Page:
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African leaders will open a two-day virtual summit Saturday to discuss the continent’s COVID-19 response as well as security issues that have been overlooked during the pandemic.
The African Union summit comes almost exactly one year after Egypt recorded the first case of COVID-19 in Africa, prompting widespread fears that member states’ weak health systems would quickly be overwhelmed.
But despite early doomsday predictions, the continent has so far been hit less hard than other regions, recording 3.5 per cent of global virus cases and 4 per cent of global deaths, according to the Africa Centres for Disease Control and Prevention (Africa CDC).
Today, though, many African countries are battling damaging second waves while straining to procure sufficient vaccine doses.
African leaders are speaking out against hoarding by rich countries at the expense of poorer ones.
“There is a vaccine nationalism on the rise, with other rich countries jumping the queue, some even pre-ordering more than they require,” said Moussa Faki Mahamat, chairman of the AU’s executive body, the African Union Commission, in a recent interview the AU posted online.
South African President Cyril Ramaphosa will deliver a pandemic response update during the closed portion of the summit Saturday, according to a draft programme seen by AFP.
Vaccine financing is also expected to be discussed, Africa CDC director John Nkengasong told a press conference this week.
– Elections and crises –
Separately, member states are due to hold internal elections to lead the restructured commission — the results of which will shape how the AU responds to the pandemic and a host of economic and security challenges.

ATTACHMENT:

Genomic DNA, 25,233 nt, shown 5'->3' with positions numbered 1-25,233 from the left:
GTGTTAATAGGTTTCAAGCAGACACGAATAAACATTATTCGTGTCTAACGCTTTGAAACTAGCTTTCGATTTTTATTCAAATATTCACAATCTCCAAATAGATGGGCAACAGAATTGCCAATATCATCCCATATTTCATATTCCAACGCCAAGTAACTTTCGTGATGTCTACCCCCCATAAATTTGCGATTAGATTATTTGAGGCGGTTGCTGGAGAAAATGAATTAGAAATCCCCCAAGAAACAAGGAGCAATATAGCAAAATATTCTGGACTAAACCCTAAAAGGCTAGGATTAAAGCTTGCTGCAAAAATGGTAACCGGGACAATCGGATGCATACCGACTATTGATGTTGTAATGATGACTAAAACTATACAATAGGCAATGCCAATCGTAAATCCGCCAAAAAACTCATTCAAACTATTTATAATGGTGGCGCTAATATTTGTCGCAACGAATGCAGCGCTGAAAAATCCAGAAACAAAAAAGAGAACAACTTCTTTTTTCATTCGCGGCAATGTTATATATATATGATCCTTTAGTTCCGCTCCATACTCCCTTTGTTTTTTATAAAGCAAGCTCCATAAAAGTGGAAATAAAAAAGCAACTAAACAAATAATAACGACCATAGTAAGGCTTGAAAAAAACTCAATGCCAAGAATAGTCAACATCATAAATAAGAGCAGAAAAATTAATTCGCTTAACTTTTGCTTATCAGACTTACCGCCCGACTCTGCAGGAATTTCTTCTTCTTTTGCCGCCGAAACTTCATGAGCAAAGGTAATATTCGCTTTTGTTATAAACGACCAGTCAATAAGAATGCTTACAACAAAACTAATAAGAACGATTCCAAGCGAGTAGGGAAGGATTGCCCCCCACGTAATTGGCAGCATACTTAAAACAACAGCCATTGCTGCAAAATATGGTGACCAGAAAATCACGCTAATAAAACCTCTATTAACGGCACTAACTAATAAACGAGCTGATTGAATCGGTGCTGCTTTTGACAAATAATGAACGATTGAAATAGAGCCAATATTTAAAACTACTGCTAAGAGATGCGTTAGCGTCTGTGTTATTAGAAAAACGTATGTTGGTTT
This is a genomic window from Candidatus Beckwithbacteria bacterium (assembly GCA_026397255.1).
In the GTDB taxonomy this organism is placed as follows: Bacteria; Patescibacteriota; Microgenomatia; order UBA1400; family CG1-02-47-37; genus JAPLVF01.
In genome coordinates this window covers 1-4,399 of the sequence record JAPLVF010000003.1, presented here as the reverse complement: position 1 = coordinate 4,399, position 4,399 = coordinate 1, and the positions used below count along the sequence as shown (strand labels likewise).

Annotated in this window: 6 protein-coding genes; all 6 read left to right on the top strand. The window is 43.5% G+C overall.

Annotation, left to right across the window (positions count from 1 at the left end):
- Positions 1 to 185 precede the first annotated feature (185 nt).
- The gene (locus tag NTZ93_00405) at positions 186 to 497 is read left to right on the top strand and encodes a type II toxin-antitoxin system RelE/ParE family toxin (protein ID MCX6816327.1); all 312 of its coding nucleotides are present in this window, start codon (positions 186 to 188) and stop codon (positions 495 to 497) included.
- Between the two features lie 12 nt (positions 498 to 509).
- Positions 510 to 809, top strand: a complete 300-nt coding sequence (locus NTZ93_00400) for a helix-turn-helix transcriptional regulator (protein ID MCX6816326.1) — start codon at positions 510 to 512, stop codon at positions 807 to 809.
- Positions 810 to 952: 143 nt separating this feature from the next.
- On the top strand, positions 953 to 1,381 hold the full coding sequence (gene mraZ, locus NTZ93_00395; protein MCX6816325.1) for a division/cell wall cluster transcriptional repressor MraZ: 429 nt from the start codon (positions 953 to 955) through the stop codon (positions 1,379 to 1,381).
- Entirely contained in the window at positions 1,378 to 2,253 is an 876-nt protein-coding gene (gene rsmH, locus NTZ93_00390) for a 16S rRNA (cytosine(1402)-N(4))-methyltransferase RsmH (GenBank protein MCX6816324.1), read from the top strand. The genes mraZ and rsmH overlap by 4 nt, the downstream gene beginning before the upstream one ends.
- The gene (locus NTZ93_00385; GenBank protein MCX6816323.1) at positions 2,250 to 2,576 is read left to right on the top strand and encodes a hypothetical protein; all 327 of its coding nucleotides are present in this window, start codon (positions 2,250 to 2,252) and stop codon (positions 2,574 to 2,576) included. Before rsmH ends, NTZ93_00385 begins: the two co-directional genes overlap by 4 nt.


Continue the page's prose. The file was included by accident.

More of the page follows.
Faki, a former prime minister of Chad, is running unopposed for a second four-year term as commission chief.
He still needs to get two-thirds of the vote, overcoming accusations — which he denies — of “a culture of sexual harassment, bribery, corruption and bullying within the commission,” the International Crisis Group wrote in a recent briefing.
In another race, Nigerian Bankole Adeoye is favoured to head the AU’s newly-merged political affairs and peace and security departments, diplomats say, though AU rules dividing top positions among Africa’s sub-regions could lead to a surprise result.
Whoever wins could play a critical role, along with Faki, in addressing crises the AU is accused of overlooking.
There are multiple internal conflicts the AU has done little to resolve.
Its Peace and Security Council has failed to hold meetings on the conflict between government forces and anglophone separatists in Cameroon, for example, as well as rising Islamist militancy in Mozambique.
A three-month-old conflict in the AU’s host country Ethiopia, pitting Prime Minister Abiy Ahmed’s government against the former ruling party of the northern Tigray region, has proved especially sensitive.
Abiy has rejected appeals from high-level AU envoys for talks with Tigrayan leaders, sticking to his line that the conflict is a limited “law and order” operation.
This weekend’s summit comes as new US President Joe Biden vows to re-engage with multilateral institutions like the African Union.
In a video message posted Friday, Biden said his administration would engage in “sustained diplomacy, in connection with the African Union, to address conflicts that are costing lives all across the African continent.”